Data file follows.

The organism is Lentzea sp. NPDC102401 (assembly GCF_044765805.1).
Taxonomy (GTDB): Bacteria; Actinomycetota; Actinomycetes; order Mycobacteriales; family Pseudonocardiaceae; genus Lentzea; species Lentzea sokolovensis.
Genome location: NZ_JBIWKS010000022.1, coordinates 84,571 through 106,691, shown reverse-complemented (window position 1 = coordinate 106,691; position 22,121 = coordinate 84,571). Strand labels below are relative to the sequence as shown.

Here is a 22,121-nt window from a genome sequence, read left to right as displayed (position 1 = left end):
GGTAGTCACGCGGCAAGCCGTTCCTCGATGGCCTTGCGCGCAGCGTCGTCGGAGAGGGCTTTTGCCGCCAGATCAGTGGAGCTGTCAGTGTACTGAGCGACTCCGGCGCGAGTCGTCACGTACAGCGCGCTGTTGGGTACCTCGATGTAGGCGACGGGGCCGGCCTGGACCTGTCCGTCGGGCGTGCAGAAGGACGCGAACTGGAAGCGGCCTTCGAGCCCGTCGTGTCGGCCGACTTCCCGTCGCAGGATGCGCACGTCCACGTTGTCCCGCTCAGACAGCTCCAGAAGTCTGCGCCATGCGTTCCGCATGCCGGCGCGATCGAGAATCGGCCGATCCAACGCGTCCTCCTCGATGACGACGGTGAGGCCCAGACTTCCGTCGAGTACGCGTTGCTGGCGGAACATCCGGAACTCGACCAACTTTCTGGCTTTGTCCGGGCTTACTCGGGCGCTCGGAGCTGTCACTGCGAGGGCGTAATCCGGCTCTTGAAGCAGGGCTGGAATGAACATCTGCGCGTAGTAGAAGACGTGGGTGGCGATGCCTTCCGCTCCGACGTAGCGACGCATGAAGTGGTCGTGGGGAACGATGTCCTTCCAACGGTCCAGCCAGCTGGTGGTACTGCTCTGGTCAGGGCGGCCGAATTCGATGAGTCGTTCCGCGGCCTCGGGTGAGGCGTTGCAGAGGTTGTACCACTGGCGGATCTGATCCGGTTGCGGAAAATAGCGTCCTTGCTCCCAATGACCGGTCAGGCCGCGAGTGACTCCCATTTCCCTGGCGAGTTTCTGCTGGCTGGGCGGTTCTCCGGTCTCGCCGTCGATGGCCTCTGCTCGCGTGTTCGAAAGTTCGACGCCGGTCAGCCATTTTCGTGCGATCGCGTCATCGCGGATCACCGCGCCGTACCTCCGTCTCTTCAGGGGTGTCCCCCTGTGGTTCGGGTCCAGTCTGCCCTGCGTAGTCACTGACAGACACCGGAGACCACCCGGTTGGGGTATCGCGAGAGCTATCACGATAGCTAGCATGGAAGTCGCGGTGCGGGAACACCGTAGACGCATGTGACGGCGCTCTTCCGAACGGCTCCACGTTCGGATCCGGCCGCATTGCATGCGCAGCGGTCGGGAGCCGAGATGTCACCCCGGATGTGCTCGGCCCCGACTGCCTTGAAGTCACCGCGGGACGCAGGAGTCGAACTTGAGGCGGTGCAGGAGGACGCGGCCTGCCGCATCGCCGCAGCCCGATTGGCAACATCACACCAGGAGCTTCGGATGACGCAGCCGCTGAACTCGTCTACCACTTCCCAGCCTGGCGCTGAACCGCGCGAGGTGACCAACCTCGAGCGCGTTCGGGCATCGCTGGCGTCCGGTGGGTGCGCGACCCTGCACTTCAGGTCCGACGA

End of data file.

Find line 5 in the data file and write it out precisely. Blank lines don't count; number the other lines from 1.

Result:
GGTAGTCACGCGGCAAGCCGTTCCTCGATGGCCTTGCGCGCAGCGTCGTCGGAGAGGGCTTTTGCCGCCAGATCAGTGGAGCTGTCAGTGTACTGAGCGACTCCGGCGCGAGTCGTCACGTACAGCGCGCTGTTGGGTACCTCGATGTAGGCGACGGGGCCGGCCTGGACCTGTCCGTCGGGCGTGCAGAAGGACGCGAACTGGAAGCGGCCTTCGAGCCCGTCGTGTCGGCCGACTTCCCGTCGCAGGATGCGCACGTCCACGTTGTCCCGCTCAGACAGCTCCAGAAGTCTGCGCCATGCGTTCCGCATGCCGGCGCGATCGAGAATCGGCCGATCCAACGCGTCCTCCTCGATGACGACGGTGAGGCCCAGACTTCCGTCGAGTACGCGTTGCTGGCGGAACATCCGGAACTCGACCAACTTTCTGGCTTTGTCCGGGCTTACTCGGGCGCTCGGAGCTGTCACTGCGAGGGCGTAATCCGGCTCTTGAAGCAGGGCTGGAATGAACATCTGCGCGTAGTAGAAGACGTGGGTGGCGATGCCTTCCGCTCCGACGTAGCGACGCATGAAGTGGTCGTGGGGAACGATGTCCTTCCAACGGTCCAGCCAGCTGGTGGTACTGCTCTGGTCAGGGCGGCCGAATTCGATGAGTCGTTCCGCGGCCTCGGGTGAGGCGTTGCAGAGGTTGTACCACTGGCGGATCTGATCCGGTTGCGGAAAATAGCGTCCTTGCTCCCAATGACCGGTCAGGCCGCGAGTGACTCCCATTTCCCTGGCGAGTTTCTGCTGGCTGGGCGGTTCTCCGGTCTCGCCGTCGATGGCCTCTGCTCGCGTGTTCGAAAGTTCGACGCCGGTCAGCCATTTTCGTGCGATCGCGTCATCGCGGATCACCGCGCCGTACCTCCGTCTCTTCAGGGGTGTCCCCCTGTGGTTCGGGTCCAGTCTGCCCTGCGTAGTCACTGACAGACACCGGAGACCACCCGGTTGGGGTATCGCGAGAGCTATCACGATAGCTAGCATGGAAGTCGCGGTGCGGGAACACCGTAGACGCATGTGACGGCGCTCTTCCGAACGGCTCCACGTTCGGATCCGGCCGCATTGCATGCGCAGCGGTCGGGAGCCGAGATGTCACCCCGGATGTGCTCGGCCCCGACTGCCTTGAAGTCACCGCGGGACGCAGGAGTCGAACTTGAGGCGGTGCAGGAGGACGCGGCCTGCCGCATCGCCGCAGCCCGATTGGCAACATCACACCAGGAGCTTCGGATGACGCAGCCGCTGAACTCGTCTACCACTTCCCAGCCTGGCGCTGAACCGCGCGAGGTGACCAACCTCGAGCGCGTTCGGGCATCGCTGGCGTCCGGTGGGTGCGCGACCCTGCACTTCAGGTCCGACGA